tree
Were bright and fearful
presences to me.
EXERCISES – STANZA 7
Before considering the final stanza and reaching a
judgement about its effectiveness, read the whole
poem again. Having studied closely the previous
stanzas, how do you now feel that the final stanza
should be spoken? How does the tone here differ
from the tone in other parts of the poem?
GLOSSARY
• Stanza 1: ‘lumbering’ gives the impression that the horses
are moving in a slow, heavy and awkward way.
• Stanza 2: pistons in the machines in an ancient mill are
used to describe the movement of the horses’ hooves as
the child ‘watched fearful’. The use of imagery drawn
from the early industrial age is interesting in what it tells us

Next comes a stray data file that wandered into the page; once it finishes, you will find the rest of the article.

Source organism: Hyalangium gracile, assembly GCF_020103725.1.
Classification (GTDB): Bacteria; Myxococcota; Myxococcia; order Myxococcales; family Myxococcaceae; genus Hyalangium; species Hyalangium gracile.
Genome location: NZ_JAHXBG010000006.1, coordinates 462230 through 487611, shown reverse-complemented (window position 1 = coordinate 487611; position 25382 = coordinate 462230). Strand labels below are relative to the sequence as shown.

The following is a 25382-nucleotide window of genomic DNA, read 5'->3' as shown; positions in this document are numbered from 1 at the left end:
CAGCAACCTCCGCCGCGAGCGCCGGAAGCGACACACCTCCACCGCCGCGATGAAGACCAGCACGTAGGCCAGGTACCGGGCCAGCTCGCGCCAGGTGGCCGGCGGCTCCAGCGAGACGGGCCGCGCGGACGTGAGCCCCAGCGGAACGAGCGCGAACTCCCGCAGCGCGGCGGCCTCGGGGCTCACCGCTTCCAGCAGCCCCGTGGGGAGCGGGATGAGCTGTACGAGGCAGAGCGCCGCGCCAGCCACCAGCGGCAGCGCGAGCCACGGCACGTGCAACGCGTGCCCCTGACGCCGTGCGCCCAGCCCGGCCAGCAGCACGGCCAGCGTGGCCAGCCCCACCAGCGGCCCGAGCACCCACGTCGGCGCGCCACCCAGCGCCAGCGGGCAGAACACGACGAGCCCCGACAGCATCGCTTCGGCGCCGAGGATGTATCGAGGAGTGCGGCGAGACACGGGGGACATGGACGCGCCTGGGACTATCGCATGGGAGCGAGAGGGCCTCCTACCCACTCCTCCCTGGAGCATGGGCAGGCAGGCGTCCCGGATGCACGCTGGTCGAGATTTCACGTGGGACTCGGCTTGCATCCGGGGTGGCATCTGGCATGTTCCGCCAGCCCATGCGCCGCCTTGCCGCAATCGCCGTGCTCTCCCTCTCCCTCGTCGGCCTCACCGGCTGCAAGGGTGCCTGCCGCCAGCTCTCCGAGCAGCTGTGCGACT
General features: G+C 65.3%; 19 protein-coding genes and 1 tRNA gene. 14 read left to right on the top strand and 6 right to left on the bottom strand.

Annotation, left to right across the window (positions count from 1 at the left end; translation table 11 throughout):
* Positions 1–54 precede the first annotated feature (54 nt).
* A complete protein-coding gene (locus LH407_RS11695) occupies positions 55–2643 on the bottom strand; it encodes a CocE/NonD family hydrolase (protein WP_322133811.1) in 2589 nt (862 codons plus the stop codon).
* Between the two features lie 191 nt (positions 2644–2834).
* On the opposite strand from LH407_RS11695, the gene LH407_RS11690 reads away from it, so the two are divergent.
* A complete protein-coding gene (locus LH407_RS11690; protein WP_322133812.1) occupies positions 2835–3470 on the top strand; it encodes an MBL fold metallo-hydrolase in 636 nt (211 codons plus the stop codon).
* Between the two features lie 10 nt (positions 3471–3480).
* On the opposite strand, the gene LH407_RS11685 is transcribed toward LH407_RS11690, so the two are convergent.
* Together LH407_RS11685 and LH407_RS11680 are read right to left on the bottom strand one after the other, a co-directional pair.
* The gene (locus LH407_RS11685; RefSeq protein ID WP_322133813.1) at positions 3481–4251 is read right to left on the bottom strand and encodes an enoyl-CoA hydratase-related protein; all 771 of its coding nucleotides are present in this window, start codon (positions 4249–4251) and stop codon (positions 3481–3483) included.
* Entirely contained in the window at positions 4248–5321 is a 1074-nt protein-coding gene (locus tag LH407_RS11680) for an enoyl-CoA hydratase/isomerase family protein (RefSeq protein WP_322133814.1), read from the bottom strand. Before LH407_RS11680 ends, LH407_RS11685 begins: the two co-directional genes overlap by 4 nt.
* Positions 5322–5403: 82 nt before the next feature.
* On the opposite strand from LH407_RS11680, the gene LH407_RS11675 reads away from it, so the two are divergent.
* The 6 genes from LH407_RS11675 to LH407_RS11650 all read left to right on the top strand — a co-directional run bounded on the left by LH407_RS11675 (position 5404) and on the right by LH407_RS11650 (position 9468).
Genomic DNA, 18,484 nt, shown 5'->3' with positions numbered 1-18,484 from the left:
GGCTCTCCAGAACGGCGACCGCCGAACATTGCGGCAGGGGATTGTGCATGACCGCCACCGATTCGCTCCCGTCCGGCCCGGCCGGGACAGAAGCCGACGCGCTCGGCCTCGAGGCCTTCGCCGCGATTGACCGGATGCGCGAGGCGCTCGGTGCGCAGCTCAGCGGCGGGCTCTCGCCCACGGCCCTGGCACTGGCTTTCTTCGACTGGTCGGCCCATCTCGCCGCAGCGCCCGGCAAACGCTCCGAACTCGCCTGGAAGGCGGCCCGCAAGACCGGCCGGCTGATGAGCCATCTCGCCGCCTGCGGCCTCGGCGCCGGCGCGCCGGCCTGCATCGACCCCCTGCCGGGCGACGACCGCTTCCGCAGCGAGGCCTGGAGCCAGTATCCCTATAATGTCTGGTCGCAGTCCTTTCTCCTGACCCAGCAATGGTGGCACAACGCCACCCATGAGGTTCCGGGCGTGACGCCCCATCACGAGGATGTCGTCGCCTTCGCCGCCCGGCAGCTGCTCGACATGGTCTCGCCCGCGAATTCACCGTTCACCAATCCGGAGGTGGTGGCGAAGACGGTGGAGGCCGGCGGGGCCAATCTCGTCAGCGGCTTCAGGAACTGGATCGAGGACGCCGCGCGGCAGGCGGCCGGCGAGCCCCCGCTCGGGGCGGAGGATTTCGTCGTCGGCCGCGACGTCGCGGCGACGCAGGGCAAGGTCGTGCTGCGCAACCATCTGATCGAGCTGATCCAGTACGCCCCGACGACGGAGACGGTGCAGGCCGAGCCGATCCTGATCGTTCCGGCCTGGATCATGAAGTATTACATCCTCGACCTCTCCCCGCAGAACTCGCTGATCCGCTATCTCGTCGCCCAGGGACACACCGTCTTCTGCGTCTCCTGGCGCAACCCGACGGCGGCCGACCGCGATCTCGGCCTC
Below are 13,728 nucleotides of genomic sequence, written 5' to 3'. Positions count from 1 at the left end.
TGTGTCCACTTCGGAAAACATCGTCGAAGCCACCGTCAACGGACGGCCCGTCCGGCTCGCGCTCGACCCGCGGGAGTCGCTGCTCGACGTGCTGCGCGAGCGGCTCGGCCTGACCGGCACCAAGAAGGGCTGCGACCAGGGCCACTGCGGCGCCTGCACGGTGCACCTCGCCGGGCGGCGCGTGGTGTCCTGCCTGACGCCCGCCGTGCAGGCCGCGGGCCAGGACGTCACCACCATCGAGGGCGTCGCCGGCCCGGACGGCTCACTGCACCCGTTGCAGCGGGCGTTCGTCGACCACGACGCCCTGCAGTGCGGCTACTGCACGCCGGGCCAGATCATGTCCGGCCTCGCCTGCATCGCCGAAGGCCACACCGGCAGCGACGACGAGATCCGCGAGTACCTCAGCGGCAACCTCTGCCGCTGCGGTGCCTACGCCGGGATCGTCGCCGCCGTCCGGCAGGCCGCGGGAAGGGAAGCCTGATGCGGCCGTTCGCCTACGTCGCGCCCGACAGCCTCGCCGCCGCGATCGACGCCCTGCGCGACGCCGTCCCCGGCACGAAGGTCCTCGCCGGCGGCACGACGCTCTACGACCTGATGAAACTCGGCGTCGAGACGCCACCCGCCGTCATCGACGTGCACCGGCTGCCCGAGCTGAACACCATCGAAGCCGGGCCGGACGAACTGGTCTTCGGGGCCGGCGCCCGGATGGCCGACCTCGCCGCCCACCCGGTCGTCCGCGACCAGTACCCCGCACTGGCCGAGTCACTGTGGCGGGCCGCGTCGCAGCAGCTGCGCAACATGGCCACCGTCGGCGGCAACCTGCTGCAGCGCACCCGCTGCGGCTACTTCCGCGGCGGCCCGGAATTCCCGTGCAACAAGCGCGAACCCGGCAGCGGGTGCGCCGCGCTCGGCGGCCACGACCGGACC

about the child’s fear.
• Stanza 3: the word ‘conquering’ suggests a reference to
an even earlier age. The word ‘ritual’ and the
descriptions ‘seraphim of gold’ and ‘ecstatic monsters’
hint at something pagan or pre-historic.
GLOSSARY (2)
• Stanza 4: the ‘rapture’ conveys a romantic sense of
worshipping these natural creatures: see lines 2 – 4.
• Stanza 5: ‘glowing with mysterious fire’ links with the
‘magic power’, which describes the horses he sees
in the present day (in the first stanza).
• Stanza 6: the powerful force of the horses is
captured in the eyes gleaming with a ‘cruel
apocalyptic light’. The religious imagery follows on
from the ‘struggling snakes’ of stanza 5.
• Stanza 7: the repetition of ‘it fades’ suggests loss,
straightforwardly the fading of his memory. ‘Pine’
means to feel a lingering, often nostalgic desire.